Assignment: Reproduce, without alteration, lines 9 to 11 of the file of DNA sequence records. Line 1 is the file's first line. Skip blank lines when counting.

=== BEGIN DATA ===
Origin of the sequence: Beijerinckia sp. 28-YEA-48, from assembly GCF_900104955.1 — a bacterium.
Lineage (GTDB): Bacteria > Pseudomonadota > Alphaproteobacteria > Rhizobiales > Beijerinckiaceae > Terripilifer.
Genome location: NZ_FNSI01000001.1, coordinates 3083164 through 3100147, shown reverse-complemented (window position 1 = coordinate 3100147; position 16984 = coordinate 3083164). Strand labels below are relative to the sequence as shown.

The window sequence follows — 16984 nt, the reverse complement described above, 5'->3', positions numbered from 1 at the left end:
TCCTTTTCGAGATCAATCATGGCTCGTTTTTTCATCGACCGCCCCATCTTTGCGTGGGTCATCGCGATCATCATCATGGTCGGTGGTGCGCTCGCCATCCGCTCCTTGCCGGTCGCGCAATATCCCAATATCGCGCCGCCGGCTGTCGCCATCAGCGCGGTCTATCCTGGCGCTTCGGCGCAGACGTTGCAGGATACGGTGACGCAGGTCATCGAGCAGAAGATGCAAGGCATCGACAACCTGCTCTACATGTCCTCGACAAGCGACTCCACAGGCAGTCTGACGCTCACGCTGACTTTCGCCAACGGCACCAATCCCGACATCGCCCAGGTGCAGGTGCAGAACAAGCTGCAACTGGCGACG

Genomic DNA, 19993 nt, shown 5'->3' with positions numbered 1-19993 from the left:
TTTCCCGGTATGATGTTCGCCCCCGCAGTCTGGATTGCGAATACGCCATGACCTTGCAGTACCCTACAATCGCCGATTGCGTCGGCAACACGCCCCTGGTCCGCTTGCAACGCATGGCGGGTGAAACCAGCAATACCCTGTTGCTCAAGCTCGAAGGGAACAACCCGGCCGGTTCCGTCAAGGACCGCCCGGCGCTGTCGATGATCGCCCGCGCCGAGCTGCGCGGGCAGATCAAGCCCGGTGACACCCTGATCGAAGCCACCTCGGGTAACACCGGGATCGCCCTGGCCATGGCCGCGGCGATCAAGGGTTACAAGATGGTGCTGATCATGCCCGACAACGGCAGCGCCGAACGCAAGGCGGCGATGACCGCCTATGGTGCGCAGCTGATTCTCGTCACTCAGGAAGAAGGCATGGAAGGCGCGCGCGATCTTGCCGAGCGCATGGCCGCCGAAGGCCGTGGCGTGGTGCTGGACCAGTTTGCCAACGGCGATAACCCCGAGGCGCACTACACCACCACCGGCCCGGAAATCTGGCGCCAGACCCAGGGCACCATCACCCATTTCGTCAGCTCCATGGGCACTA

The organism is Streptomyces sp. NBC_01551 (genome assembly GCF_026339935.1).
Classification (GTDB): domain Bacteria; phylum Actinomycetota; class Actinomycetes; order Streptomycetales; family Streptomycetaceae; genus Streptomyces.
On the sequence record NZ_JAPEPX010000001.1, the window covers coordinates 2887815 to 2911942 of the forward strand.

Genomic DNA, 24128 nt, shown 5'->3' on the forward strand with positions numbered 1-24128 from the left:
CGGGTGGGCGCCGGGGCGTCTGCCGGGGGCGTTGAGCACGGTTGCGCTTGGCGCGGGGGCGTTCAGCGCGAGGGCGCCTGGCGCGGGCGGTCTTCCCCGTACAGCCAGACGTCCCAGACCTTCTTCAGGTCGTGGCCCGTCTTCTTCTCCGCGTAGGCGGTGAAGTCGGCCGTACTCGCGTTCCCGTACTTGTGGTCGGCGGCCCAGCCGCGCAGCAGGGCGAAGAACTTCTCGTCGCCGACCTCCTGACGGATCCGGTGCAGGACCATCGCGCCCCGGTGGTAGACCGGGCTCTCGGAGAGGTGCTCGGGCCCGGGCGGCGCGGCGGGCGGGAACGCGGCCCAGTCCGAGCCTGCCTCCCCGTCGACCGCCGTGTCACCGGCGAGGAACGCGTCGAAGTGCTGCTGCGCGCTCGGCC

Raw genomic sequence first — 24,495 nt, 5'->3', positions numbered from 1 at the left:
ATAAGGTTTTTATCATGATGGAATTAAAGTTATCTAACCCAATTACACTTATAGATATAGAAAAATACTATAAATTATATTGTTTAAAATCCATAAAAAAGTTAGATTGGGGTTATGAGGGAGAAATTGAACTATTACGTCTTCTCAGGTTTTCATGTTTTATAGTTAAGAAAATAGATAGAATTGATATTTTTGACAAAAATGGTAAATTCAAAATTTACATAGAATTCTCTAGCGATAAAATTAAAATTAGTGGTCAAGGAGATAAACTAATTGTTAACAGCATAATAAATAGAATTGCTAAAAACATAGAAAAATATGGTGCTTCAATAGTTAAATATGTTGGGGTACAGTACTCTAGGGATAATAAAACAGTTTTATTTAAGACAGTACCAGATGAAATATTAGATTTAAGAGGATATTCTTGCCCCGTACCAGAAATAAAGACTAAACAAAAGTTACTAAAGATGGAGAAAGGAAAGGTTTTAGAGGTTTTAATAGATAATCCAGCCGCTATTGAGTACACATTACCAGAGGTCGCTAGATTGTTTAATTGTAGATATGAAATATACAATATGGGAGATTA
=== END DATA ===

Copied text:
Classification (GTDB): domain Bacteria; phylum Actinomycetota; class Actinomycetes; order Streptomycetales; family Streptomycetaceae; genus Streptomyces.
On the sequence record NZ_JAPEPX010000001.1, the window covers coordinates 2887815 to 2911942 of the forward strand.

Genomic DNA, 24128 nt, shown 5'->3' on the forward strand with positions numbered 1-24128 from the left: